For decades I have enjoyed the opinion-page editorials of the Wall Street Journal, both the unsigned editorials and the guest opinions. During the 1970s energy crisis, and today amid climate alarmism and the futile crusade to regulate carbon dioxide, the Journal has been a bastion of sound thought.

I was recently reminded of perhaps my favorite WSJ energy editorial of all, “Buffer of Civility,” published during the dark days of energy rioting in summer 1979 (yes, the U.S. experienced fuel riots from federal price controls that caused energy shortages). What brought this to mind was another WSJ editorial, “Sebelius’s Price Controls,” which reported on a 136-page price-regulating rule under ObamaCare–and this message to state governors from HHS Secretary Kathleen Sebelius

urging them “to prevent unjustified and excessive health insurance premium growth.” Apparently, “unreasonable” means rate increases that exceed 10% next year, except when it doesn’t. If an insurer crosses this arbitrary threshold, “The review process would then determine if the increase is, in fact, unreasonable.” So that’s cleared up.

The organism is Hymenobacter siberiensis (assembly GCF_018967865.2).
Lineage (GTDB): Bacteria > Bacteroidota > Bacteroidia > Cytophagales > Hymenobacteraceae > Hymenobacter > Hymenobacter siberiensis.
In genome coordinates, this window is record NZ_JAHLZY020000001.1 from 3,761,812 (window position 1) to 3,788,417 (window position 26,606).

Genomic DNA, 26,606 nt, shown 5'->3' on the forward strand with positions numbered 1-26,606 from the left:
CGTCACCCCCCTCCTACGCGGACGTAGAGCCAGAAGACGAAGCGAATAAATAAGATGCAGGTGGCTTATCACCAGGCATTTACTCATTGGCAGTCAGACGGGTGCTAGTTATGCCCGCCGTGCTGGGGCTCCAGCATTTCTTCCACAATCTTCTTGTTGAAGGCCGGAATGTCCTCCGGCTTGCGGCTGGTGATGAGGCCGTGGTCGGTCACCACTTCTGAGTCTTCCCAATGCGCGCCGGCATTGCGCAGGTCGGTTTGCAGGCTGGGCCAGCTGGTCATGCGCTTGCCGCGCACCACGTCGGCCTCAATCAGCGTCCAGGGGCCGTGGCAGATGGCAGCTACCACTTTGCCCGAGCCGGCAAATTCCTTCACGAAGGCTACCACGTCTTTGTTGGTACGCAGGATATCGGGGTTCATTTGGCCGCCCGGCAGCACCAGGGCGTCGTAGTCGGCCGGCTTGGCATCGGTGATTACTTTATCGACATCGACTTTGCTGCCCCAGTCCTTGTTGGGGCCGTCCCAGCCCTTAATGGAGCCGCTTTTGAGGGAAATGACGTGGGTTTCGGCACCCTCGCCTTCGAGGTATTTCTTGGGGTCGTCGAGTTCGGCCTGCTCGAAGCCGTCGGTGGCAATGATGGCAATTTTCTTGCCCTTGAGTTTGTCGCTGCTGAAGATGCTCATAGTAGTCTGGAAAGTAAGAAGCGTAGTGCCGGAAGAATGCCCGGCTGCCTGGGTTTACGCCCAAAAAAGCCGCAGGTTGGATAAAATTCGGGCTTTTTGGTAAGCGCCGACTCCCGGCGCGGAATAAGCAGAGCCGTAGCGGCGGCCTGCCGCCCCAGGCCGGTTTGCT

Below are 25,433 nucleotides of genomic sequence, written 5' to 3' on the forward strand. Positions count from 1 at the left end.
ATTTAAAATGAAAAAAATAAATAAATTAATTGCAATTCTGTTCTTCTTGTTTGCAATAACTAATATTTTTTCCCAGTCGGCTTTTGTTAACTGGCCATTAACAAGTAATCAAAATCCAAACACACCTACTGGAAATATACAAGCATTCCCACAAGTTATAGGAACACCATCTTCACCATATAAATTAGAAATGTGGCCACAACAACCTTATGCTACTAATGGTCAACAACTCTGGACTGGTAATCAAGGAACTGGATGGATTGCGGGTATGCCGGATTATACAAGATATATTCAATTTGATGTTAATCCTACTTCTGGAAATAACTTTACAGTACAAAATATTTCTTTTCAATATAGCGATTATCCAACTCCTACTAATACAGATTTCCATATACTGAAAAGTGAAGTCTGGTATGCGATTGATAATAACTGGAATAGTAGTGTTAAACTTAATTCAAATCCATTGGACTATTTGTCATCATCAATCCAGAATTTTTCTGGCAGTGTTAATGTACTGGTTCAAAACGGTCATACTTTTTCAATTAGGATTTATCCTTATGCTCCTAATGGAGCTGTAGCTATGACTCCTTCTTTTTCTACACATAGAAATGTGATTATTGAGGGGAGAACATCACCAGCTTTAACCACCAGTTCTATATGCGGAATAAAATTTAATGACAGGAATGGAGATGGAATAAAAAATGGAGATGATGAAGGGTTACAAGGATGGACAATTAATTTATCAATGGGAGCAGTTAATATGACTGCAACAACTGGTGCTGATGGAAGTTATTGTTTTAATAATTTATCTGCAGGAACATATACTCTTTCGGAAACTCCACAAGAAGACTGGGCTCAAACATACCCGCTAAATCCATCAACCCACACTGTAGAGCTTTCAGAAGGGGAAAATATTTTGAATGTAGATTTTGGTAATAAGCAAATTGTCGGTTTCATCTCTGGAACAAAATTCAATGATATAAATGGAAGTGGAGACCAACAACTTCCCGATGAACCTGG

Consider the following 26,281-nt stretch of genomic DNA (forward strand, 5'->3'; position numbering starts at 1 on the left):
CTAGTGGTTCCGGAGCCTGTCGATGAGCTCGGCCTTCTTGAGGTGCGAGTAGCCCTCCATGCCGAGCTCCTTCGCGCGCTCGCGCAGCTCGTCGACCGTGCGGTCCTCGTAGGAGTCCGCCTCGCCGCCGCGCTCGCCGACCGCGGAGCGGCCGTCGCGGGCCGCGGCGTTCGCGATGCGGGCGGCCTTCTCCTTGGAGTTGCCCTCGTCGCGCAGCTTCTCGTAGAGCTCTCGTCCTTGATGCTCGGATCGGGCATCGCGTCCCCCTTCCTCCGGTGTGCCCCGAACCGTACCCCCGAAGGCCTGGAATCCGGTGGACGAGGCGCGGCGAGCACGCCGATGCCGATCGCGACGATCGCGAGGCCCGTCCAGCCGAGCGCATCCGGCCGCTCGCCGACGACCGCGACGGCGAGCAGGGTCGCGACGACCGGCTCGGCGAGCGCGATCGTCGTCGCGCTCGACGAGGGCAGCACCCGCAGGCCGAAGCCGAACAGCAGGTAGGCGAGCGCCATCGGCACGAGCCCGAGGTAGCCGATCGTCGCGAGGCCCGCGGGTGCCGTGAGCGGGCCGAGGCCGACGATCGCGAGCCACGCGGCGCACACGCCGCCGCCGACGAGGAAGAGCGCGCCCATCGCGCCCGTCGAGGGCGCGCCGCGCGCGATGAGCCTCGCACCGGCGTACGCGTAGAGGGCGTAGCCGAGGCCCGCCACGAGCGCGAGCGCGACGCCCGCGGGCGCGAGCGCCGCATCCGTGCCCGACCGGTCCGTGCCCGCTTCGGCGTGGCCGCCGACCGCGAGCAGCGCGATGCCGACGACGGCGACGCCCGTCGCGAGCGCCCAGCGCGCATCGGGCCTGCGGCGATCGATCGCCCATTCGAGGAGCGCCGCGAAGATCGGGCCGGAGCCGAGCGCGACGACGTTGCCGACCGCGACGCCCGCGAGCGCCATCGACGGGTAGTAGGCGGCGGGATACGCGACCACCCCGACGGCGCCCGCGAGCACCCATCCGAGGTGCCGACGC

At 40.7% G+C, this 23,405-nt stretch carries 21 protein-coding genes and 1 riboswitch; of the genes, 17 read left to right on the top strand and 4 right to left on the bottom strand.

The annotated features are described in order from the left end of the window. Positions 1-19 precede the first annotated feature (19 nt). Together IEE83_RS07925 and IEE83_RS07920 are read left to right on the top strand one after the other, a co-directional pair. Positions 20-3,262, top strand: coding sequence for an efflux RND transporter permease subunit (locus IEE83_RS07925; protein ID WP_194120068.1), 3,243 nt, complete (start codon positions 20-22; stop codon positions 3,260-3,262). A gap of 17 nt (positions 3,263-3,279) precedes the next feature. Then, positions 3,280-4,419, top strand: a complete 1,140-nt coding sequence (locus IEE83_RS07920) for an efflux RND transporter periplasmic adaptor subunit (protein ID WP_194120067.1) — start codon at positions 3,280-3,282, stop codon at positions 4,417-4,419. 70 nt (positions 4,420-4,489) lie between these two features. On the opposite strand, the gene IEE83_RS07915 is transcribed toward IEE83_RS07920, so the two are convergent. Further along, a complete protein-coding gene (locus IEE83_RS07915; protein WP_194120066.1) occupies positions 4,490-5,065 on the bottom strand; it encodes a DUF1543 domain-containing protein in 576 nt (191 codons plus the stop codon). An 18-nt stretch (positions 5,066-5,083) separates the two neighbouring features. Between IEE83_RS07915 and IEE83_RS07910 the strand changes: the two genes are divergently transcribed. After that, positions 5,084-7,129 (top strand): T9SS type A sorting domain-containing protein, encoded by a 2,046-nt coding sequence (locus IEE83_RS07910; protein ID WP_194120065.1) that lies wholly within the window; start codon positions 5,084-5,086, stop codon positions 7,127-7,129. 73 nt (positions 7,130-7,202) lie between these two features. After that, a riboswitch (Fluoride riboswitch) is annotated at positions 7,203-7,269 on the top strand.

The Journal added:

This discretion is typical of the vast ad hoc powers that ObamaCare handed to regulators, though Ms. Sebelius’s true goal is to punish the insurance industry for rising health costs that the new entitlement is already turbocharging. Like so much else in U.S. health care, no one seems to find it odd that the government is decreeing how much businesses are allowed to charge for a product that consumers want to buy, regardless of the economic reality.

Economic reality: maximum price controls cause shortages, and shortages cause social strife, even violence. This brings us back to June 1979 and a plea to recognize the real virtue of the free market,  our buffer for civility.

Here is the classic editorial. [Read more →]

February 2, 2011   4 Comments